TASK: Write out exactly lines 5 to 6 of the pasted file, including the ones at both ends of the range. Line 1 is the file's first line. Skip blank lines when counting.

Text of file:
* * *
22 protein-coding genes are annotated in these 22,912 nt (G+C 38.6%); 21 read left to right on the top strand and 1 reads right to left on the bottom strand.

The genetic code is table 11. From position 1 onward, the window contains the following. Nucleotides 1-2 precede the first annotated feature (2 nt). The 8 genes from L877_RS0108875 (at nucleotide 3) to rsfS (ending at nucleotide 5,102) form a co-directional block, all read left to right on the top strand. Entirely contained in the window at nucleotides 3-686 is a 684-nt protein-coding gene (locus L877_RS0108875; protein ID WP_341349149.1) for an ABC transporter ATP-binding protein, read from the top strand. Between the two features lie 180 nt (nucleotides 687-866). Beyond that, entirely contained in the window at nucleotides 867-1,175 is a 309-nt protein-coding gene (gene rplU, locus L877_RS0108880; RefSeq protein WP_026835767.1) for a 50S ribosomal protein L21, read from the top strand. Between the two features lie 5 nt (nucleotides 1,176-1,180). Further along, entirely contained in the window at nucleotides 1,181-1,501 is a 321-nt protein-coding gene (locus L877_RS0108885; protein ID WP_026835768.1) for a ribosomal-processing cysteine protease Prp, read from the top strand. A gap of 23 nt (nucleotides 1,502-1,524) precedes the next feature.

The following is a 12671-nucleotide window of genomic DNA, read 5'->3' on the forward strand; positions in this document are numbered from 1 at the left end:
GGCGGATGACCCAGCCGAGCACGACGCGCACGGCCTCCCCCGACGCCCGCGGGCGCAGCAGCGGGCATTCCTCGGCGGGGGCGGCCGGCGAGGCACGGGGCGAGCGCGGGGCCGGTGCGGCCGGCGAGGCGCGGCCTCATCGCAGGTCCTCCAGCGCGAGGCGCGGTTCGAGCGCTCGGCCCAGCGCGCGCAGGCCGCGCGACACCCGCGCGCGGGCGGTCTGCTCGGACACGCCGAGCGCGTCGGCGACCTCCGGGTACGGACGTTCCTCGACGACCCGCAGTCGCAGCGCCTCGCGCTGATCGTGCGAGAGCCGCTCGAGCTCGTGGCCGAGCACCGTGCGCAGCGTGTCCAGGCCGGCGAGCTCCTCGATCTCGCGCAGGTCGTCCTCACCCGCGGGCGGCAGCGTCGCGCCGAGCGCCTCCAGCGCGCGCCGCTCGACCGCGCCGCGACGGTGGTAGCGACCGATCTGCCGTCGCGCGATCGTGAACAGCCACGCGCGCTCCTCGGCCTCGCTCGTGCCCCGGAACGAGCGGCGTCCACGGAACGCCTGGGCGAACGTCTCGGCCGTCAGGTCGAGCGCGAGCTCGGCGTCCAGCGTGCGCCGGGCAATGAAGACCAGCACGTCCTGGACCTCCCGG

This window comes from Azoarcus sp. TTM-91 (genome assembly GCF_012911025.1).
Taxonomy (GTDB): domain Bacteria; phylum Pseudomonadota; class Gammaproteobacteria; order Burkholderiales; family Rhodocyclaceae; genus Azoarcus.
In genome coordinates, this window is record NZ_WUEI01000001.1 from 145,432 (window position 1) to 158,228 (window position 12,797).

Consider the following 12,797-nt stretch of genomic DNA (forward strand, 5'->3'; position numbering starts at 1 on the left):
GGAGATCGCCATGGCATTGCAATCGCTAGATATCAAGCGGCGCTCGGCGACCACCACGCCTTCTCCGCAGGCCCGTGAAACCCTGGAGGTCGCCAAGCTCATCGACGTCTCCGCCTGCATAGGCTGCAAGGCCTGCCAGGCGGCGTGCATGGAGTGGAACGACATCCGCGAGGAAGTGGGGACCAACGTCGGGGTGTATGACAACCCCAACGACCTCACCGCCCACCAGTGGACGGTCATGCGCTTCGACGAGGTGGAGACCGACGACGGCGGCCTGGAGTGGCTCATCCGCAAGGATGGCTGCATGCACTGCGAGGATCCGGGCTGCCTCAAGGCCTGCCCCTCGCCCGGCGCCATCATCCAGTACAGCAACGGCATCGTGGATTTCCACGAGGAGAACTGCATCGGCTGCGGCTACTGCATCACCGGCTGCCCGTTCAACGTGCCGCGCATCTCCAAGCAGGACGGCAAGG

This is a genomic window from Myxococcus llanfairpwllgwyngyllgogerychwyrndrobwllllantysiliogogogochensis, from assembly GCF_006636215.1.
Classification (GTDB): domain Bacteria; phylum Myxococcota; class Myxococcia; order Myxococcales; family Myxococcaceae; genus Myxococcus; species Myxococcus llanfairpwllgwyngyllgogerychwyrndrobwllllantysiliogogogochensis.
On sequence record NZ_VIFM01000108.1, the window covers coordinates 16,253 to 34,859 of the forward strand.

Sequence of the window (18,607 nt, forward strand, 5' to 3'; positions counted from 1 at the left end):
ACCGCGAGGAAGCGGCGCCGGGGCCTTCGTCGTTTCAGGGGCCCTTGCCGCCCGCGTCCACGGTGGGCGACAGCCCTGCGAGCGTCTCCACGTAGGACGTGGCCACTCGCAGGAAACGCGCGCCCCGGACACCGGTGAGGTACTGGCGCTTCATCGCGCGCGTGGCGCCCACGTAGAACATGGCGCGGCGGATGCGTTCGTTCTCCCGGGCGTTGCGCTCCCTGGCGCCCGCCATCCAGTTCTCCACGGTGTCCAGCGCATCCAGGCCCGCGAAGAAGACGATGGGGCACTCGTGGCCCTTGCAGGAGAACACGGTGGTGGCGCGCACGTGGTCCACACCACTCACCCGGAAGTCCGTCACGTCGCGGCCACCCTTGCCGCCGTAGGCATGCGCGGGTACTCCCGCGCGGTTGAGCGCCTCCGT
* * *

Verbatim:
This window comes from Azoarcus sp. TTM-91 (genome assembly GCF_012911025.1).
Taxonomy (GTDB): domain Bacteria; phylum Pseudomonadota; class Gammaproteobacteria; order Burkholderiales; family Rhodocyclaceae; genus Azoarcus.